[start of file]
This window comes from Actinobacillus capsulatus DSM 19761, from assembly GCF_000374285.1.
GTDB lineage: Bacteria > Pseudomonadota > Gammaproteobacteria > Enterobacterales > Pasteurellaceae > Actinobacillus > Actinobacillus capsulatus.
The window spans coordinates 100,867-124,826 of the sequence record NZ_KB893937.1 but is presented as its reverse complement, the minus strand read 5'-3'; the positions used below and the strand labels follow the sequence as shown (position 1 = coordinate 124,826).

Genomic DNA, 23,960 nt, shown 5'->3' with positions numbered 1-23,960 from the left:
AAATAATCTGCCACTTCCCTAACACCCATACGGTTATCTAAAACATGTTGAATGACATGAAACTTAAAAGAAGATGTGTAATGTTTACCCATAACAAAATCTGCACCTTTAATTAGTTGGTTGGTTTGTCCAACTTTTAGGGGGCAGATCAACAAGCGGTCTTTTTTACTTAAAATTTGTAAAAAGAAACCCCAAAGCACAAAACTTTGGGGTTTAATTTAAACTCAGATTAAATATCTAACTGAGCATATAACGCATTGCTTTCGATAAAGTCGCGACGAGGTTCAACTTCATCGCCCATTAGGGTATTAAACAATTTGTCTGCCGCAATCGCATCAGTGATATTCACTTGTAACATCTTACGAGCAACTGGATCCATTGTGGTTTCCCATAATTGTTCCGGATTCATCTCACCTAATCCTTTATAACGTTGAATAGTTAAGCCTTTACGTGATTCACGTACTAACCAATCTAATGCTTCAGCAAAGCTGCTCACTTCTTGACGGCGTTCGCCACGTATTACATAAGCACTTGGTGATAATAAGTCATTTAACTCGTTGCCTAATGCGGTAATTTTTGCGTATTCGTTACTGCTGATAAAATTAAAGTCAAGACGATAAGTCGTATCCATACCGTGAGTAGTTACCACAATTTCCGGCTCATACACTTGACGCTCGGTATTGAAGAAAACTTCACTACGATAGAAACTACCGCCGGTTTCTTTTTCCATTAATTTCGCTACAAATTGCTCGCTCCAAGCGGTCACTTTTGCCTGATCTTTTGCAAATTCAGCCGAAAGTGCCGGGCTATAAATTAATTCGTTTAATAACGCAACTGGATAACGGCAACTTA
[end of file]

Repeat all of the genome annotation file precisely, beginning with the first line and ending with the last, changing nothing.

This window comes from Actinobacillus capsulatus DSM 19761, from assembly GCF_000374285.1.
GTDB lineage: Bacteria > Pseudomonadota > Gammaproteobacteria > Enterobacterales > Pasteurellaceae > Actinobacillus > Actinobacillus capsulatus.
The window spans coordinates 100,867-124,826 of the sequence record NZ_KB893937.1 but is presented as its reverse complement, the minus strand read 5'-3'; the positions used below and the strand labels follow the sequence as shown (position 1 = coordinate 124,826).

Genomic DNA, 23,960 nt, shown 5'->3' with positions numbered 1-23,960 from the left:
AAATAATCTGCCACTTCCCTAACACCCATACGGTTATCTAAAACATGTTGAATGACATGAAACTTAAAAGAAGATGTGTAATGTTTACCCATAACAAAATCTGCACCTTTAATTAGTTGGTTGGTTTGTCCAACTTTTAGGGGGCAGATCAACAAGCGGTCTTTTTTACTTAAAATTTGTAAAAAGAAACCCCAAAGCACAAAACTTTGGGGTTTAATTTAAACTCAGATTAAATATCTAACTGAGCATATAACGCATTGCTTTCGATAAAGTCGCGACGAGGTTCAACTTCATCGCCCATTAGGGTATTAAACAATTTGTCTGCCGCAATCGCATCAGTGATATTCACTTGTAACATCTTACGAGCAACTGGATCCATTGTGGTTTCCCATAATTGTTCCGGATTCATCTCACCTAATCCTTTATAACGTTGAATAGTTAAGCCTTTACGTGATTCACGTACTAACCAATCTAATGCTTCAGCAAAGCTGCTCACTTCTTGACGGCGTTCGCCACGTATTACATAAGCACTTGGTGATAATAAGTCATTTAACTCGTTGCCTAATGCGGTAATTTTTGCGTATTCGTTACTGCTGATAAAATTAAAGTCAAGACGATAAGTCGTATCCATACCGTGAGTAGTTACCACAATTTCCGGCTCATACACTTGACGCTCGGTATTGAAGAAAACTTCACTACGATAGAAACTACCGCCGGTTTCTTTTTCCATTAATTTCGCTACAAATTGCTCGCTCCAAGCGGTCACTTTTGCCTGATCTTTTGCAAATTCAGCCGAAAGTGCCGGGCTATAAATTAATTCGTTTAATAACGCAACTGGATAACGGCAACTTA